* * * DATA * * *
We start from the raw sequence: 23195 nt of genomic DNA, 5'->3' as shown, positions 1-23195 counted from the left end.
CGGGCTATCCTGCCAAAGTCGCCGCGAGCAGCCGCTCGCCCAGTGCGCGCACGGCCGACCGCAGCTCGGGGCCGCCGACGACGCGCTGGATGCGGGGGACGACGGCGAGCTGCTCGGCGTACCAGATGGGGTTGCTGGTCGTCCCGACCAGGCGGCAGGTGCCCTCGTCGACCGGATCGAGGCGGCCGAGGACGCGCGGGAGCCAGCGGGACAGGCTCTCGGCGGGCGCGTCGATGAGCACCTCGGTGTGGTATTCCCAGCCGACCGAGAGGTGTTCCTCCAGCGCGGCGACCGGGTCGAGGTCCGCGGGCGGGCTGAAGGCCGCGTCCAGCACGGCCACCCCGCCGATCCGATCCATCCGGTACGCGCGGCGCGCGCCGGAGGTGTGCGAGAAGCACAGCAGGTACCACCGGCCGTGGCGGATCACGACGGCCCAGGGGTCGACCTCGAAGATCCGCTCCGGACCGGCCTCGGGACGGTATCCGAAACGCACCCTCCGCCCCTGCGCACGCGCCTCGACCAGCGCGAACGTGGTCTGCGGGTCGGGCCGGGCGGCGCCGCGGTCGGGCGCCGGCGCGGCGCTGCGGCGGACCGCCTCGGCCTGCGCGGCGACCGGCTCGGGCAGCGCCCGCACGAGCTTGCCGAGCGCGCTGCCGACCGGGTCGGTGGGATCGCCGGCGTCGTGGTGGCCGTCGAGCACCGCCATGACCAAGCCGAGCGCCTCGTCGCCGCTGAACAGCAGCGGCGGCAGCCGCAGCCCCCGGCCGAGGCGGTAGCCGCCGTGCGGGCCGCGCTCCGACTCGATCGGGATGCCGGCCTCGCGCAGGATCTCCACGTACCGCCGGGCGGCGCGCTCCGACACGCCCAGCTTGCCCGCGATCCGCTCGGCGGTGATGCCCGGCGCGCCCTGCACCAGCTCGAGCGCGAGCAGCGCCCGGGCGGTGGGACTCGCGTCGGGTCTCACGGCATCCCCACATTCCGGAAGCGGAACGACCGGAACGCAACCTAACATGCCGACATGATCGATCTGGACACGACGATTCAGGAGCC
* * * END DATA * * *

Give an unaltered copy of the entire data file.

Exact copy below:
We start from the raw sequence: 23195 nt of genomic DNA, 5'->3' as shown, positions 1-23195 counted from the left end.
CGGGCTATCCTGCCAAAGTCGCCGCGAGCAGCCGCTCGCCCAGTGCGCGCACGGCCGACCGCAGCTCGGGGCCGCCGACGACGCGCTGGATGCGGGGGACGACGGCGAGCTGCTCGGCGTACCAGATGGGGTTGCTGGTCGTCCCGACCAGGCGGCAGGTGCCCTCGTCGACCGGATCGAGGCGGCCGAGGACGCGCGGGAGCCAGCGGGACAGGCTCTCGGCGGGCGCGTCGATGAGCACCTCGGTGTGGTATTCCCAGCCGACCGAGAGGTGTTCCTCCAGCGCGGCGACCGGGTCGAGGTCCGCGGGCGGGCTGAAGGCCGCGTCCAGCACGGCCACCCCGCCGATCCGATCCATCCGGTACGCGCGGCGCGCGCCGGAGGTGTGCGAGAAGCACAGCAGGTACCACCGGCCGTGGCGGATCACGACGGCCCAGGGGTCGACCTCGAAGATCCGCTCCGGACCGGCCTCGGGACGGTATCCGAAACGCACCCTCCGCCCCTGCGCACGCGCCTCGACCAGCGCGAACGTGGTCTGCGGGTCGGGCCGGGCGGCGCCGCGGTCGGGCGCCGGCGCGGCGCTGCGGCGGACCGCCTCGGCCTGCGCGGCGACCGGCTCGGGCAGCGCCCGCACGAGCTTGCCGAGCGCGCTGCCGACCGGGTCGGTGGGATCGCCGGCGTCGTGGTGGCCGTCGAGCACCGCCATGACCAAGCCGAGCGCCTCGTCGCCGCTGAACAGCAGCGGCGGCAGCCGCAGCCCCCGGCCGAGGCGGTAGCCGCCGTGCGGGCCGCGCTCCGACTCGATCGGGATGCCGGCCTCGCGCAGGATCTCCACGTACCGCCGGGCGGCGCGCTCCGACACGCCCAGCTTGCCCGCGATCCGCTCGGCGGTGATGCCCGGCGCGCCCTGCACCAGCTCGAGCGCGAGCAGCGCCCGGGCGGTGGGACTCGCGTCGGGTCTCACGGCATCCCCACATTCCGGAAGCGGAACGACCGGAACGCAACCTAACATGCCGACATGATCGATCTGGACACGACGATTCAGGAGCC